DETROIT — Ford Motor Co.'s new strategy in the white-hot compact crossover segment? Divide and conquer.
Ford is hoping two distinct nameplates — the Escape and a future vehicle that's known for now as the Baby Bronco — will help it better compete with Toyota, Honda and Chevrolet in the industry's most competitive space.
The repositioning starts with the fourth-generation Escape, unveiled last week. Ford's second-best-selling nameplate in 2018, behind the F-series pickup, received a redesign for the 2020 model year, featuring new powertrains and a less boxy design meant to keep Ford car owners in the fold as Ford abandons sedans.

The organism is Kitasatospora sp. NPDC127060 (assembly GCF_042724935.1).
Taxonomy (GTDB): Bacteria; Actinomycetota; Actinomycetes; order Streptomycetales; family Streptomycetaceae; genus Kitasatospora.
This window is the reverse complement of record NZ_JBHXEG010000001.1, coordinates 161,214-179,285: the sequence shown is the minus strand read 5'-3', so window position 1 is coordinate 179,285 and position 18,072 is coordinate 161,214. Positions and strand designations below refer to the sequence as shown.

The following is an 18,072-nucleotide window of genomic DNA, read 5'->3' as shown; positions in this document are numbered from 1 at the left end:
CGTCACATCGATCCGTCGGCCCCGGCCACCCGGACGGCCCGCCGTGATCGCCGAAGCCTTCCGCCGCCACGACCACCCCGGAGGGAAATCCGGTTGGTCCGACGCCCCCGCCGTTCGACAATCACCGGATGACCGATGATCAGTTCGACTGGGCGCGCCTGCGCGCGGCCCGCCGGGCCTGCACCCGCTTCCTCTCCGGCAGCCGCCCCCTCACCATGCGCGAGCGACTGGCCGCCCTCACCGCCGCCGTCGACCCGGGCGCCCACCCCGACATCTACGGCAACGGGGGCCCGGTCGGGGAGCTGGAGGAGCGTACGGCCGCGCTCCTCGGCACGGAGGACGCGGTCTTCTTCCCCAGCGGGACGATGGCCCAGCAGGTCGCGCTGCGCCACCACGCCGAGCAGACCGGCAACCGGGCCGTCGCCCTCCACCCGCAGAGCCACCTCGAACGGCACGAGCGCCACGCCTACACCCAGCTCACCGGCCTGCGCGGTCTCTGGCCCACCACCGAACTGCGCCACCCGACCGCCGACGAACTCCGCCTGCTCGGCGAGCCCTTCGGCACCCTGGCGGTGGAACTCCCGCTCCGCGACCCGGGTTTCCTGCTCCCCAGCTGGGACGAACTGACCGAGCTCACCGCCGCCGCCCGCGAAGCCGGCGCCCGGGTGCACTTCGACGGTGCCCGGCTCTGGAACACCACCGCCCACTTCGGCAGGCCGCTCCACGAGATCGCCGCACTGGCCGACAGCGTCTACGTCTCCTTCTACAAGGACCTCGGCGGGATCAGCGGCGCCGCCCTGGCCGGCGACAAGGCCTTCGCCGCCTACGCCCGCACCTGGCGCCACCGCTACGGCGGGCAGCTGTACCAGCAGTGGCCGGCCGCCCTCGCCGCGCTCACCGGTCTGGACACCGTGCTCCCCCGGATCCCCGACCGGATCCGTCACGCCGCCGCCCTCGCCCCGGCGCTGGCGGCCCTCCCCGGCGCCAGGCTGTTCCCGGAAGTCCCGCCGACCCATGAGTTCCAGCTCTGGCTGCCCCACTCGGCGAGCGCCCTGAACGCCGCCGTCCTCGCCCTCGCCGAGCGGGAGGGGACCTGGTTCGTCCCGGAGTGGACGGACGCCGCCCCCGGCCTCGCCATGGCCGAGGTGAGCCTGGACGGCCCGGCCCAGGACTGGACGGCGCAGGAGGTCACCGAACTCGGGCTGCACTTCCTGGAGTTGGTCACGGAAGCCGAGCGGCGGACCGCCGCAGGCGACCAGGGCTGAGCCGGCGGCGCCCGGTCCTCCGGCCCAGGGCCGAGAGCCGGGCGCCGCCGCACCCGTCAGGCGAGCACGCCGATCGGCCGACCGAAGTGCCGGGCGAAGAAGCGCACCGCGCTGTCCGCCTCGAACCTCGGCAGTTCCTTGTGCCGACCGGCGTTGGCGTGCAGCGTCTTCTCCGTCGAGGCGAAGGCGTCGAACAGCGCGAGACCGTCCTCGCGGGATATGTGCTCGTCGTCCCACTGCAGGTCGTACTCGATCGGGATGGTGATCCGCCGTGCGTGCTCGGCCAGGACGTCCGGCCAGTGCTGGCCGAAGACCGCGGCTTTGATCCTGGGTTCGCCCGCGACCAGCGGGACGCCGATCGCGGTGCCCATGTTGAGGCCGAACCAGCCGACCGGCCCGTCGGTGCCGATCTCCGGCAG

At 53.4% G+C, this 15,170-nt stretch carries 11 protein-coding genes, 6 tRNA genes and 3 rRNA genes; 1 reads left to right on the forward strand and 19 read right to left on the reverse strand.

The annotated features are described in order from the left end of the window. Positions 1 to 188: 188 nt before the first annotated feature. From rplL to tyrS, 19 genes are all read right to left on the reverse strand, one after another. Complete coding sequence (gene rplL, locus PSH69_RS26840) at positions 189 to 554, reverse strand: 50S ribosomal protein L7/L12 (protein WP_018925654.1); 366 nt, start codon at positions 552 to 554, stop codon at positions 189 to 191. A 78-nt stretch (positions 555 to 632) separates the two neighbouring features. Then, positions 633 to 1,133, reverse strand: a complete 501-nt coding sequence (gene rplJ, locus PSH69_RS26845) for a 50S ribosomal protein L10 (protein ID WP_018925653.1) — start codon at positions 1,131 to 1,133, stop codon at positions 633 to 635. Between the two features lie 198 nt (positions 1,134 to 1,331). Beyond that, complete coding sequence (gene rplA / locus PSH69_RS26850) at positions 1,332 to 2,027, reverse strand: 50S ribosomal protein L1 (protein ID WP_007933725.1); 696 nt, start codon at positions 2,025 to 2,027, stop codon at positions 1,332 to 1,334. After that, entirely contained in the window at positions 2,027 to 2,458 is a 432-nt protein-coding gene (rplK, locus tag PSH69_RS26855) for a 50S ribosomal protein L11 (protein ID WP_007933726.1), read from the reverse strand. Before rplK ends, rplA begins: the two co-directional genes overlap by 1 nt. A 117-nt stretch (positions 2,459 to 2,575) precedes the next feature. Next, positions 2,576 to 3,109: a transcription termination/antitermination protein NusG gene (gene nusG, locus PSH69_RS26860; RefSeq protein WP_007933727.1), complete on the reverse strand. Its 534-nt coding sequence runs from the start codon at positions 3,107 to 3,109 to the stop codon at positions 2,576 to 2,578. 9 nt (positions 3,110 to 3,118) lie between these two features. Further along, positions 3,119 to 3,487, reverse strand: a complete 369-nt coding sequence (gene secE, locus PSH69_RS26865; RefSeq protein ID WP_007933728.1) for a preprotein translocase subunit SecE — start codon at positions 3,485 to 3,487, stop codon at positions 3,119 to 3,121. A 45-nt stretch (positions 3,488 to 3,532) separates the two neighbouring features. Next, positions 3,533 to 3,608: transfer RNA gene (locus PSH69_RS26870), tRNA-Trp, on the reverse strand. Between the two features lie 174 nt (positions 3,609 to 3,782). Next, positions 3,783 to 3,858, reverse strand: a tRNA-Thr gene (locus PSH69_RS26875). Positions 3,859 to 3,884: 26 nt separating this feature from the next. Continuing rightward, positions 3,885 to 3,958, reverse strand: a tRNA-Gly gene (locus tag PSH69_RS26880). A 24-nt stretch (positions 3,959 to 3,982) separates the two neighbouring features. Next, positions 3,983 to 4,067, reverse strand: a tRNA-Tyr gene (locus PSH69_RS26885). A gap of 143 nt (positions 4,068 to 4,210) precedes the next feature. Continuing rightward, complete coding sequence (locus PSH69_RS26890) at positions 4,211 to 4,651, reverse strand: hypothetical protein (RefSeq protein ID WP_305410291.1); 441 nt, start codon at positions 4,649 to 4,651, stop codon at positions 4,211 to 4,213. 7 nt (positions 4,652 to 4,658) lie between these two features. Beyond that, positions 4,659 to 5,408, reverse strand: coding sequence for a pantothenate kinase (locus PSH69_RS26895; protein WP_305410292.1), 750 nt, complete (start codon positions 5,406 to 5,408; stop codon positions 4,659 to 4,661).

But the Escape, whose market share has fallen as competitors have added entries to the segment, is no longer meant to cater to all buyers. Ford is targeting younger, tech-savvy city dwellers with a ride that looks like a car or wagon, but has the capability of a utility.
For those who prefer a more rugged ride, Ford plans to introduce a still-unnamed, off-road-capable crossover next year. It's hoping the two-pronged approach will allow it to deliver vehicles that are more desirable to their respective segments than a single generic crossover that seeks to split the difference.
"The word we fear the most is the dreaded C word: being commoditized," Hau Thai-Tang, Ford's head of product development and purchasing, said at the Escape's reveal. "To really offset the tyranny of commoditization, we want to have a clearly differentiated point of view."